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November 7, 2018

Work in Progress: Enhancements at Caratunk in Full Swing

By Lawrence Taft, Executive Director

Although Audubon primarily protects land to conserve habitat for birds and other wildlife, over a dozen of our properties are open to the pubic. These wildlife refuges are designed with scenic walking trails and some are particularly well suited for educational programming.

Caratunk Wildlife Refuge in Seekonk, MA is one such property that is especially popular with the public. It has a variety of scenic habitats including open fields, forests and wetlands, all within easy walking distance. Caratunk offers wooden bridges over bubbling streams, lovely meadows and a big, white barn. The refuge’s proximity to Providence and its suburbs make it a popular spot for hikers of all ages. With so many traversing the trails, Audubon felt the need to enhance the visitor experience at Caratunk, while also carefully managing the needs of wildlife. 

One the first projects now being enjoyed by visitors is the new trail system and improved signage that was completed in the summer of 2017. Next on the itinerary was the expansion of the parking area to hold more cars and to create a more inviting entrance to the refuge. In August, when summer camp ended, contractors began  scraping and shaping the gravel and grass parking area with earth-moving machinery to improve the drainage and to create a handicapped accessible parking area near the barn that serves as a nature center for visitors. This fall new plantings will create a rain garden, which will also attract pollinators. Thanks to a grant from the Champlin Foundations as well as gifts from individual donors, the work is expected to be complete before the onset of winter.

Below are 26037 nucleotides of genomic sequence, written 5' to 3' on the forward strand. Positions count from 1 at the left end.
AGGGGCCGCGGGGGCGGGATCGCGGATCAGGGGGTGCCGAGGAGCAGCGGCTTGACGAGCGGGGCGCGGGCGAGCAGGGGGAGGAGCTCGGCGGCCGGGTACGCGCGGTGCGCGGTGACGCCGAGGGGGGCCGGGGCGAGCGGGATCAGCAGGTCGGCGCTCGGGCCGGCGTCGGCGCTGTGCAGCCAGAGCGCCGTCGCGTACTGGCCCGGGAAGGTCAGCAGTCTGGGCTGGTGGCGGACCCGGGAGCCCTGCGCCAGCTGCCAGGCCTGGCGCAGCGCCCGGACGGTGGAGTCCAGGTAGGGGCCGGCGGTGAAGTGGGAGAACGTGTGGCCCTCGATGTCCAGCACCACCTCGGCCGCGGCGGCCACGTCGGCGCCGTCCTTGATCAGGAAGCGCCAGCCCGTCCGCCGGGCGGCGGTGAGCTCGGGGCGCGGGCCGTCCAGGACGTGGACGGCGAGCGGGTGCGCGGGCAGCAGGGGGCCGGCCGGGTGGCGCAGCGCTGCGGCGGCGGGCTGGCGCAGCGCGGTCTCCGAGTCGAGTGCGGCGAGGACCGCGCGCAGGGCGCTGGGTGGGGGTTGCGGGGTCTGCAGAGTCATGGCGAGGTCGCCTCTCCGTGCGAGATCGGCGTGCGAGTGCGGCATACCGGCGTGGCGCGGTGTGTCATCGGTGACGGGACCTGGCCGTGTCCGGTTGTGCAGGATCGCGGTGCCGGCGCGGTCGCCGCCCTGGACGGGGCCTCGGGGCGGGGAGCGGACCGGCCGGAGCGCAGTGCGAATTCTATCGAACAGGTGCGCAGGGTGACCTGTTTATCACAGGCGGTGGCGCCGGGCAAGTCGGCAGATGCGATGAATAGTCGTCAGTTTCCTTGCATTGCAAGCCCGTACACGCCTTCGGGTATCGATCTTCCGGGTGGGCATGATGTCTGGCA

Future projects for the Caratunk include extensive habitat restoration for grassland nesting birds and pollinators and improving the comfort and energy efficiency of the nature center including brighter and more efficient LED lighting and new heating/cooling systems.


Check out the other new features at Audubon Wildlife Refuges:

 

Bees and Bugs Have New Digs at the Nature Center and Aquarium
 

What is that big, wooden, house-like structure in the Pollinator Discovery Garden at the Audubon Nature Center and Aquarium in Bristol?

It’s an AMAZING bug hotel designed by John Gywnne, contructed by Audubon Nature Center and Aquarium Caretaker Barry Cohen, and completed with the help of staff and volunteers. The hotel was installed in August and staff has been filling it with bricks, wood, sticks, reeds and other natural items that insects can use for nests and refuge.

The hotel was completed in October, ready to accept insect reservations for the winter! Stop by and take a look at this creative installment that supports the health of our native pollinators.


Cranston Boy Scout Troop 6 Installs New Boardwalk
 

From left to right: Chris Pires, Zachary Vanderhoff, Robert Gately, Daniel Evers, Jonas Kendra, and Alex Lemos.

The orange trail at Powder Mill Ledges Wildlife Refuge in Smithfield now boasts a new boardwalk. Thank you to Boy Scout Troop 6 from Cranston for installing these portable new trail features! They are fitted with shoes and shims which will be helpful if they ever need to be adjusted over time. Also, thanks to Douglas Lumber, Kitchens and Home Center in Smithfield for the assistance and the Smithfield, Johnston, Providence, and West Warwick Home Depot locations for the donations!

Each section on the boardwalk is portable and adjustable.

Latest News and Events

Audubon supports the Woodland Preservation and Stewardship Act of 2019, introduced by Rhode Island Representative Arthur Handy (District 18) and developed in partnership with Audubon. This bill recognizes and protects Rhode Island’s essential forest habitats.

This week (3/20/19) we will walk at Great Swamp in South Kingstown. Early migrants have started arriving, and the weather on Wednesday is supposed to be nice, so we should be reminded that Spring really is just around the corner. Meet at 9:00 in the parking area at the very end of Great Neck Road. We’re between hunting seasons, so orange is not necessary.

Without changes in state policy, development will continue unchecked in areas of the state critically important as bird and wildlife habitat.